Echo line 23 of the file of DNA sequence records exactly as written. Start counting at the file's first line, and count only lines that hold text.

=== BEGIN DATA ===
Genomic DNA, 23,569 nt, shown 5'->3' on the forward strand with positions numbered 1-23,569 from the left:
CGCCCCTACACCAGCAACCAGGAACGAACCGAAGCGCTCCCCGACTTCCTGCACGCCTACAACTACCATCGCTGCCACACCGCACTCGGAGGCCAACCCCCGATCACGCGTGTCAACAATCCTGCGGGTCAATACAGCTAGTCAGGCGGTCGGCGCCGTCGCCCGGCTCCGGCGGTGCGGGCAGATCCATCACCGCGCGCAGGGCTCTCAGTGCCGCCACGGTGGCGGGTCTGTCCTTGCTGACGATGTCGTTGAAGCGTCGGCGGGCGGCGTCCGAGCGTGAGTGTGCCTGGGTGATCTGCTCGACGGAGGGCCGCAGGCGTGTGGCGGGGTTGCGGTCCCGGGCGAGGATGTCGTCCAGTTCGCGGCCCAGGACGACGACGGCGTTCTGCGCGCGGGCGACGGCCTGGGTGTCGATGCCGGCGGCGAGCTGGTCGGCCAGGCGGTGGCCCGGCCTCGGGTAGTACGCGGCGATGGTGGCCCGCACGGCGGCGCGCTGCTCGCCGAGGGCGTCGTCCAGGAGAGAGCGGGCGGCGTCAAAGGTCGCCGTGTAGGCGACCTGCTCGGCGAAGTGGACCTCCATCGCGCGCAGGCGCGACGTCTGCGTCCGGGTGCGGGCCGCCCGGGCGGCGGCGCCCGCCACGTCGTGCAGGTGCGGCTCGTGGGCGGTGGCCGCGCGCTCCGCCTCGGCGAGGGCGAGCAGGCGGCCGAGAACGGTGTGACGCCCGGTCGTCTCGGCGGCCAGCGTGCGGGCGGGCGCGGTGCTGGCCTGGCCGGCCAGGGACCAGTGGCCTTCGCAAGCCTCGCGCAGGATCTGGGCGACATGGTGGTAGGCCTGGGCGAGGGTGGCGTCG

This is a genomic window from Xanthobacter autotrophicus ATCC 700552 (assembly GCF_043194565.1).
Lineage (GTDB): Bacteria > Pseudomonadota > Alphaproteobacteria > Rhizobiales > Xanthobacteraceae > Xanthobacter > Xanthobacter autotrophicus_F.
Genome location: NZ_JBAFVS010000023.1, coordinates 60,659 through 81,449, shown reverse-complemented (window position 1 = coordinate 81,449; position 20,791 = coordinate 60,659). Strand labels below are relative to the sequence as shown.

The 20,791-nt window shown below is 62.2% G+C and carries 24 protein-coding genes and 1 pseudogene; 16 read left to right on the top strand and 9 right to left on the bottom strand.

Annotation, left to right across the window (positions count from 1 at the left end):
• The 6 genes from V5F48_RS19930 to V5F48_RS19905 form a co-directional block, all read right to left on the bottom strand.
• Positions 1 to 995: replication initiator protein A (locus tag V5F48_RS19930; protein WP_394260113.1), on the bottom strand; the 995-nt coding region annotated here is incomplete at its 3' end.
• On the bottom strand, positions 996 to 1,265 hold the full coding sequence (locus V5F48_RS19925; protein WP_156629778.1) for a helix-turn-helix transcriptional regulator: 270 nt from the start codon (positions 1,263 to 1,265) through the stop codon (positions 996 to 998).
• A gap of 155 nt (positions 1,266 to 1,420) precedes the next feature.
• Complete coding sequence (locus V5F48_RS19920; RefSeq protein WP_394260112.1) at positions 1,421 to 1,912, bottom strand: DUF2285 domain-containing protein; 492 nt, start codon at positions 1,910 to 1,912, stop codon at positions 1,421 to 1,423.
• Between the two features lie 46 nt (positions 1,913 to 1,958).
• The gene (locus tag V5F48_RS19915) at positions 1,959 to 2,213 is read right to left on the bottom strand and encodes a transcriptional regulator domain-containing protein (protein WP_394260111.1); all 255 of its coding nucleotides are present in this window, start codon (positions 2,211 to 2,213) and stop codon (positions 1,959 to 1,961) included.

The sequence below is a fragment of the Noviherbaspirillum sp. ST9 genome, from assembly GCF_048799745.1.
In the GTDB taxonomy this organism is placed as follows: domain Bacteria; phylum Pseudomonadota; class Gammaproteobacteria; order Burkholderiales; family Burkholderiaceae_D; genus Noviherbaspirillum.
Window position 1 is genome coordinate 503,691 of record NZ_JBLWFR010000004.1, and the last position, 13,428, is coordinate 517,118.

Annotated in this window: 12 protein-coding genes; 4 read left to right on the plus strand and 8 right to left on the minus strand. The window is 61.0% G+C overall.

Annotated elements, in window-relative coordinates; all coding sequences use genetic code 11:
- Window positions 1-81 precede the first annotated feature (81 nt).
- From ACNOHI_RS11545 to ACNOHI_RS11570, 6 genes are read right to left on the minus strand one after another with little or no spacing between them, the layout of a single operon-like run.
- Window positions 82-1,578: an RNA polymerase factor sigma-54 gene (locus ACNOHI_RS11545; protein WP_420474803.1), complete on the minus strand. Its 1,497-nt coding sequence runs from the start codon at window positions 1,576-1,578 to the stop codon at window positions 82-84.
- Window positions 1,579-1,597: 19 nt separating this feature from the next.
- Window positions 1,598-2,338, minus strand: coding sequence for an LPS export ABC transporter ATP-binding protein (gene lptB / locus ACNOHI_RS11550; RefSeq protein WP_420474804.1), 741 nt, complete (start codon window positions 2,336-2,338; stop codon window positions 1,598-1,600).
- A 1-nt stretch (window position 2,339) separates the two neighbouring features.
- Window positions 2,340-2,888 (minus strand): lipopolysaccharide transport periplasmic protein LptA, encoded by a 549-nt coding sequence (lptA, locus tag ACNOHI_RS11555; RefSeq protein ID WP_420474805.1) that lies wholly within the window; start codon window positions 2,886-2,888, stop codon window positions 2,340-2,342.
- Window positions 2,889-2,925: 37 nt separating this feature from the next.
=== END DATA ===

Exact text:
- Window positions 1,579-1,597: 19 nt separating this feature from the next.